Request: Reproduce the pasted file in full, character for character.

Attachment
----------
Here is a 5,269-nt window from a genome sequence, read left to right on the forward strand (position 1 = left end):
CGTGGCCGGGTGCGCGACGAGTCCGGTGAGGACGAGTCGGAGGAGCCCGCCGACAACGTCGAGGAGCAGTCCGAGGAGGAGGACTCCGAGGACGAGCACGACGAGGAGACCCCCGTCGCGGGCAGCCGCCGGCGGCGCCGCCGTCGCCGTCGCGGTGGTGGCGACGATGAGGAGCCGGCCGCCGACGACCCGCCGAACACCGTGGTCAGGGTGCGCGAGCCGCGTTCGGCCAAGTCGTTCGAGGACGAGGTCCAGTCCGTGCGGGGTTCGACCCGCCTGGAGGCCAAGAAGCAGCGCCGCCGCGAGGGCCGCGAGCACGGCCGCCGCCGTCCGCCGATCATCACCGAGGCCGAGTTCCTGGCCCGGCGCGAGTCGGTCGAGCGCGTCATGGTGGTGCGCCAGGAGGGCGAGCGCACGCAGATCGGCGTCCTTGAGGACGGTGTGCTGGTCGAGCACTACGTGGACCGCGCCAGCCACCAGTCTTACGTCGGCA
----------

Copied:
Here is a 5,269-nt window from a genome sequence, read left to right on the forward strand (position 1 = left end):
CGTGGCCGGGTGCGCGACGAGTCCGGTGAGGACGAGTCGGAGGAGCCCGCCGACAACGTCGAGGAGCAGTCCGAGGAGGAGGACTCCGAGGACGAGCACGACGAGGAGACCCCCGTCGCGGGCAGCCGCCGGCGGCGCCGCCGTCGCCGTCGCGGTGGTGGCGACGATGAGGAGCCGGCCGCCGACGACCCGCCGAACACCGTGGTCAGGGTGCGCGAGCCGCGTTCGGCCAAGTCGTTCGAGGACGAGGTCCAGTCCGTGCGGGGTTCGACCCGCCTGGAGGCCAAGAAGCAGCGCCGCCGCGAGGGCCGCGAGCACGGCCGCCGCCGTCCGCCGATCATCACCGAGGCCGAGTTCCTGGCCCGGCGCGAGTCGGTCGAGCGCGTCATGGTGGTGCGCCAGGAGGGCGAGCGCACGCAGATCGGCGTCCTTGAGGACGGTGTGCTGGTCGAGCACTACGTGGACCGCGCCAGCCACCAGTCTTACGTCGGCA